Researchers have found an association between obesity and atrial fibrillation, a heartbeat abnormality that may lead to stroke if not managed properly. Thomas Wang, MD of the Framingham Heart Study found that "obesity was associated with an approximately 50% increase in the risk of developing atrial fibrillation." The study, published in a recent issue of the Journal of the American Medical Association, followed more than 5300 middle-aged people for an average of 14 years. During that time, 526 study participants developed atrial fibrillation due to changes in the structure of the heart caused by being overweight. According to the study, obesity may cause the upper left chamber of the heart, which receives oxygenated blood from the lungs, to become dilated and beat at a faster rate.Wang explained, "Once you get atrial fibrillation, it may be very difficult for doctors to get you back into a normal rhythm?the patient may be stuck with a lifetime of taking medications to protect against stroke and other complications."In most cases, beta-blockers are used to manage irregular heartbeats, but their side effects include aggravating lung disease symptoms or reduced circulation to the limbs.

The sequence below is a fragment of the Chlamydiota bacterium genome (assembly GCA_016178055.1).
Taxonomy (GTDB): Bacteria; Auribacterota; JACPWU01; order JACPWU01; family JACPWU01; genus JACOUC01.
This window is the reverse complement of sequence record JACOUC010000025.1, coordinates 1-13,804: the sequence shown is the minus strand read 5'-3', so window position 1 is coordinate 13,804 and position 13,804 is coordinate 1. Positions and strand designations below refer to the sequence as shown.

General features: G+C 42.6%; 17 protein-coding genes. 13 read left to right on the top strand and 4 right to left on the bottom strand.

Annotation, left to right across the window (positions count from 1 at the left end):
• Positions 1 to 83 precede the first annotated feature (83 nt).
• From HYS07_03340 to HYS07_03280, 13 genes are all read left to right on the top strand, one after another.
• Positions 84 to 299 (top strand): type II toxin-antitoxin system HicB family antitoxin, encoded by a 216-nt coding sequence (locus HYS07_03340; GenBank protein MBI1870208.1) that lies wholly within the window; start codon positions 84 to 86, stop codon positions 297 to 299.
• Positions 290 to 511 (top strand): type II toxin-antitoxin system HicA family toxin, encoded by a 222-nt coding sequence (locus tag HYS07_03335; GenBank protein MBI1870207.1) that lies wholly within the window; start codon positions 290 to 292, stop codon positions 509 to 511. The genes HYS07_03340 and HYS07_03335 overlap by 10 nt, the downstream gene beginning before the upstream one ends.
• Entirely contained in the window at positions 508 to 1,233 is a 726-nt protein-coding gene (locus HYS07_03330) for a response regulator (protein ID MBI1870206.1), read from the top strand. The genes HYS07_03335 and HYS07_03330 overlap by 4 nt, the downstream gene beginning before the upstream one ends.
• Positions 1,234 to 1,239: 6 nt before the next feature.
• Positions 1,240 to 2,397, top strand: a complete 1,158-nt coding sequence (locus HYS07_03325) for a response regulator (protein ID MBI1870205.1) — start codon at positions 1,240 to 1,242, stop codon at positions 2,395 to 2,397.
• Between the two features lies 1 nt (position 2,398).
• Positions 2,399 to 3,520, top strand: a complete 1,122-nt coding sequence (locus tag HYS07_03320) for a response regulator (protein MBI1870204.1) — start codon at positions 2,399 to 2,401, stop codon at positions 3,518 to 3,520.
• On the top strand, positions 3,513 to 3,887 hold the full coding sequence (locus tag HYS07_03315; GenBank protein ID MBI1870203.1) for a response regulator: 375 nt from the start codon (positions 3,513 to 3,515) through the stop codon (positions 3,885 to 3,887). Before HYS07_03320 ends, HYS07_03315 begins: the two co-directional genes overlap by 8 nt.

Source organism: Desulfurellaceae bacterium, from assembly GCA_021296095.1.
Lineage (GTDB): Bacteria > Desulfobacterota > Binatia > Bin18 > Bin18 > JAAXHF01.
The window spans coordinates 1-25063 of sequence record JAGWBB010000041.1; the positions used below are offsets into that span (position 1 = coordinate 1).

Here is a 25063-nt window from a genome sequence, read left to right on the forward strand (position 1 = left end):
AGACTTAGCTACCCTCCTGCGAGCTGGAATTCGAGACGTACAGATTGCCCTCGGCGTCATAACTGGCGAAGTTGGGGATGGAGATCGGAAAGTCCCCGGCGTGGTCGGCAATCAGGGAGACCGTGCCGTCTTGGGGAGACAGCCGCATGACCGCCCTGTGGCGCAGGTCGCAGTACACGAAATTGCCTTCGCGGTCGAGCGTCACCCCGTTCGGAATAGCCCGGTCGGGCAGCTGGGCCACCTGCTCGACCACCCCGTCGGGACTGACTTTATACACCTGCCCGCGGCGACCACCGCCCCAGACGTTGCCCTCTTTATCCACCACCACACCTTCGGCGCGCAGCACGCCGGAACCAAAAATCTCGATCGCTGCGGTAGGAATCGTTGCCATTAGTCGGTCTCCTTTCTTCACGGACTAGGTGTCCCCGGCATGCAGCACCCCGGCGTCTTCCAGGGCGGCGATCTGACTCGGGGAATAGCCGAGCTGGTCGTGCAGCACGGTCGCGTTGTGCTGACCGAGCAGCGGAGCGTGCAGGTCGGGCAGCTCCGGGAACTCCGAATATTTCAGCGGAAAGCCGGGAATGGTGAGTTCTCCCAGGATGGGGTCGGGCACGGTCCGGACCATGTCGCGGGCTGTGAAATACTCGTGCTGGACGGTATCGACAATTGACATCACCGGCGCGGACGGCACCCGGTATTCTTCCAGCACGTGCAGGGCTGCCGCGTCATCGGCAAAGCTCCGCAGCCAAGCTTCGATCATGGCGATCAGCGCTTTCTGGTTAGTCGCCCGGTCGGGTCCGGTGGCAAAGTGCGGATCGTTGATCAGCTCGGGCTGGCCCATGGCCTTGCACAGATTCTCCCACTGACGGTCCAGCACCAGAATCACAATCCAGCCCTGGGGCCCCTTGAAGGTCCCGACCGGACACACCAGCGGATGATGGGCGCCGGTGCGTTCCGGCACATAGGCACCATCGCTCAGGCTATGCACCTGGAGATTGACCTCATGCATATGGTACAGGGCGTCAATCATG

Ms. Farley is a freelance medical writer based in Wakefield, RI.
Although the annual HIV diagnosis rate between 2010 and 2014 decreased for black individuals by 16.2%, blacks remain disproportionately affected by HIV/AIDS.
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